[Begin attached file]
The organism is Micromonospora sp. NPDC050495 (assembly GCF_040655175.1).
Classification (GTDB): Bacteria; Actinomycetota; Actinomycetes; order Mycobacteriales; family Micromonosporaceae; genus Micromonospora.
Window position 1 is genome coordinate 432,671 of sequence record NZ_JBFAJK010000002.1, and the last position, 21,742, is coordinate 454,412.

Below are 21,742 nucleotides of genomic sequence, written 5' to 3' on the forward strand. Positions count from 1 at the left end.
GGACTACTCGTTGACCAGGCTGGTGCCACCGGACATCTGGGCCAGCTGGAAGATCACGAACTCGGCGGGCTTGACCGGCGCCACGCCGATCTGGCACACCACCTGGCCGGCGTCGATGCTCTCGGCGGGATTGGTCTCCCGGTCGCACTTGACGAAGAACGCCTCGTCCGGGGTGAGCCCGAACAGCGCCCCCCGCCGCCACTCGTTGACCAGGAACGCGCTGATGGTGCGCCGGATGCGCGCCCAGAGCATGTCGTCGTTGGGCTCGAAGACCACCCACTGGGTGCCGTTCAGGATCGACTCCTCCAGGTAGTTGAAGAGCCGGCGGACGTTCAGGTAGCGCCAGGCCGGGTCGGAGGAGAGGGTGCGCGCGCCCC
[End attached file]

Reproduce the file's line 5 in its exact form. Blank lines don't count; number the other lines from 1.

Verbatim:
GGACTACTCGTTGACCAGGCTGGTGCCACCGGACATCTGGGCCAGCTGGAAGATCACGAACTCGGCGGGCTTGACCGGCGCCACGCCGATCTGGCACACCACCTGGCCGGCGTCGATGCTCTCGGCGGGATTGGTCTCCCGGTCGCACTTGACGAAGAACGCCTCGTCCGGGGTGAGCCCGAACAGCGCCCCCCGCCGCCACTCGTTGACCAGGAACGCGCTGATGGTGCGCCGGATGCGCGCCCAGAGCATGTCGTCGTTGGGCTCGAAGACCACCCACTGGGTGCCGTTCAGGATCGACTCCTCCAGGTAGTTGAAGAGCCGGCGGACGTTCAGGTAGCGCCAGGCCGGGTCGGAGGAGAGGGTGCGCGCGCCCC